BEDFORD, MASSACHUSETTS – Dog shit has been a persistent problem for the popular robot vacuum cleaner, Roomba, until just a few days ago when the domestic droid-maker announced a new software update, that promises to avert the “excrement-fueled nightmare” faced by at least one lazy homeowner.
For a company that deployed its DARPA-funded prototypes to sift through the rubble of the twin towers in New York on September 11, 2001, it seems strange that such an obvious household hurdle would have remained unaccounted for all this time. iRobot co-founder Colin Angle asserts that it took “years” to compile a “diverse dataset of poop” robust enough to create a firmware upgrade that successfully skirted the family pet’s bad behavior. Almost twenty years since the device came to market, perhaps the best explanation for the lapse can be found in the firm’s predilection for military applications of its technology.
Co-founded by three members of MIT’s Artificial Intelligence Lab in 1990, iRobot began its relationship with the Department of Defense early on. In 1995, the company released its first multipurpose domestic robot controlled by cameras and the nascent commercial “web”, called iRobot LE. Three years later, co-founder Helen Greiner claims she was running a “tank-like prototype robot” down the hallways of the Pentagon. Contracts with DARPA and NASA soon followed.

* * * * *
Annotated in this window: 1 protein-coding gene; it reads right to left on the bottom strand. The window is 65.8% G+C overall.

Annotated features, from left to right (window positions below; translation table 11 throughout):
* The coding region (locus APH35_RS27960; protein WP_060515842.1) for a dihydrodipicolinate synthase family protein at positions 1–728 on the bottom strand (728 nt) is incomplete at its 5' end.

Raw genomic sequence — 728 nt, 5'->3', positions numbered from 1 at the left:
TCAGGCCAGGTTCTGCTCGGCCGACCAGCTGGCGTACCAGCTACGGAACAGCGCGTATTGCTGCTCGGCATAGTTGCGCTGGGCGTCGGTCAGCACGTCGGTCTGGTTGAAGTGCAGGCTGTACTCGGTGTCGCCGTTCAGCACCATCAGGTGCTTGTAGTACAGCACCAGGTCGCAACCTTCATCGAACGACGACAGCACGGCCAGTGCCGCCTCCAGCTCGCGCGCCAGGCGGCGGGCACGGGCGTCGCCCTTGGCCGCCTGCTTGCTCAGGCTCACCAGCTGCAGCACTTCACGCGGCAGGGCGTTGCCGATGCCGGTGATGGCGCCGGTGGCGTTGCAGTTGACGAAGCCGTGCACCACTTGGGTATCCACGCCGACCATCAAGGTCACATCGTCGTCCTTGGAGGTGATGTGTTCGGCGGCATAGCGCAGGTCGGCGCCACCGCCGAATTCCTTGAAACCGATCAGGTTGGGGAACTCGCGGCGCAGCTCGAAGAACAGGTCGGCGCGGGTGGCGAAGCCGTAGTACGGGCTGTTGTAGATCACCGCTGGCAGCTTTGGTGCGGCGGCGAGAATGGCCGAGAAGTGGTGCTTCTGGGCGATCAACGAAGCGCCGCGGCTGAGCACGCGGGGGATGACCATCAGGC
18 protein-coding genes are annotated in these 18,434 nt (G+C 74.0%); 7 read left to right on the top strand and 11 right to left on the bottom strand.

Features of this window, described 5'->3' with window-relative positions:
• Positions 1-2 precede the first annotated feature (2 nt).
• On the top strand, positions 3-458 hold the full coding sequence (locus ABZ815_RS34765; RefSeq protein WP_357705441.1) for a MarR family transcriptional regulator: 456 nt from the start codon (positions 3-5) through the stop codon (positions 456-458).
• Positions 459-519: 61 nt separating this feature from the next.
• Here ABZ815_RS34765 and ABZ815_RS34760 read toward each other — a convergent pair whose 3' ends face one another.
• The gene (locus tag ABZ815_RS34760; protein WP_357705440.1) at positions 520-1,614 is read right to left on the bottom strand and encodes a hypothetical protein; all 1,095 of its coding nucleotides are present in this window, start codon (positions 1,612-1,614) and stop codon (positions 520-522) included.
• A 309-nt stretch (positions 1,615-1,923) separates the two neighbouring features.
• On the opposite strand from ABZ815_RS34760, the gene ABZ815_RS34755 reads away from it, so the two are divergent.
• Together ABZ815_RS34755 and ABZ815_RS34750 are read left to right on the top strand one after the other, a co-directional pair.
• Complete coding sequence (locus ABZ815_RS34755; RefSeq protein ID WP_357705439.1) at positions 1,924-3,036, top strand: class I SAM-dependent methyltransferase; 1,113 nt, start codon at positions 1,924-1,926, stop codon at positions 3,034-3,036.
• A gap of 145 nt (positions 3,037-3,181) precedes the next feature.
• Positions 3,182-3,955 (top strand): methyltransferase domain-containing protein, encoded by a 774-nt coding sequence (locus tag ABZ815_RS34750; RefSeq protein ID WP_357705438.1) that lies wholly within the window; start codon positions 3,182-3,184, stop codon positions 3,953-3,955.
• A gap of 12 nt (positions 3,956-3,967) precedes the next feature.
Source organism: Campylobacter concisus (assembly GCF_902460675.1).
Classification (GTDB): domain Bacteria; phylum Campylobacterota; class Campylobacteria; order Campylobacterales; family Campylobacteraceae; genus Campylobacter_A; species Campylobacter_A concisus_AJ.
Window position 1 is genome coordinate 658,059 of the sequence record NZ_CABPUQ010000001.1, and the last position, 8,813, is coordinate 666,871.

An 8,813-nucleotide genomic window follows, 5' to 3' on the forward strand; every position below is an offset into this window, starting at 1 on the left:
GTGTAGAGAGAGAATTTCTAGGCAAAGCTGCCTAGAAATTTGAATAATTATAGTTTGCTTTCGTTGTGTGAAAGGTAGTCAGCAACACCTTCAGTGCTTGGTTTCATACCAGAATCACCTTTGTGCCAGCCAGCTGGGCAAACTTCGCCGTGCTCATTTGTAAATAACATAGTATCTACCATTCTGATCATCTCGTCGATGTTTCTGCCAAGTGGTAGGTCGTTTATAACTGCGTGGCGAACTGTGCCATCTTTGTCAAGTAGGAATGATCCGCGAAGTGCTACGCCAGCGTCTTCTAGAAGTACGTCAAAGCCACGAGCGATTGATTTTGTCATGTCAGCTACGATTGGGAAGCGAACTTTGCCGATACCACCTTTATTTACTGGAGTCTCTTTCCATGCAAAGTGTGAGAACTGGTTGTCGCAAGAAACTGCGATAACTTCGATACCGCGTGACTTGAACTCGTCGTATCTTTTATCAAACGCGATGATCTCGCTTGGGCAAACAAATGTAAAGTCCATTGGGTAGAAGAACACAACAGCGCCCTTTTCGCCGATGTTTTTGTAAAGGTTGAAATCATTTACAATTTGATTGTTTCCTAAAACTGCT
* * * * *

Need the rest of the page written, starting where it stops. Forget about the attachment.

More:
By 2008, iRobot had already provided over 1,300 “field-tested and combat-proven PackBot robots” to the DoD and had secured a multi-year commitment from DARPA’s LANdroid program
to develop “small, inexpensive, intelligent, and robust” robots that would “enable the warfighter to deploy and maintain a communications infrastructure in dense urban environments”. Greiner praised the government’s R&D awards that allowed iRobot to “continue driving innovation toward the next generation of revolutionary mobile, tactical combat robots”.
In 2018, Greiner was sworn in as Highly Qualified Expert for Robotics, Autonomous Systems, and AI (ASA(ALT)) for the U.S. Army. Doing the honors was her long-time friend and former Program Manager for Soldier Systems, Bruce Jette, who in that capacity contracted iRobot to provide its “newly minted Rapid Equipping Force (REF)” robots to clean up another shit show – this one in Afghanistan as the U.S. was beginning its invasion in 2001.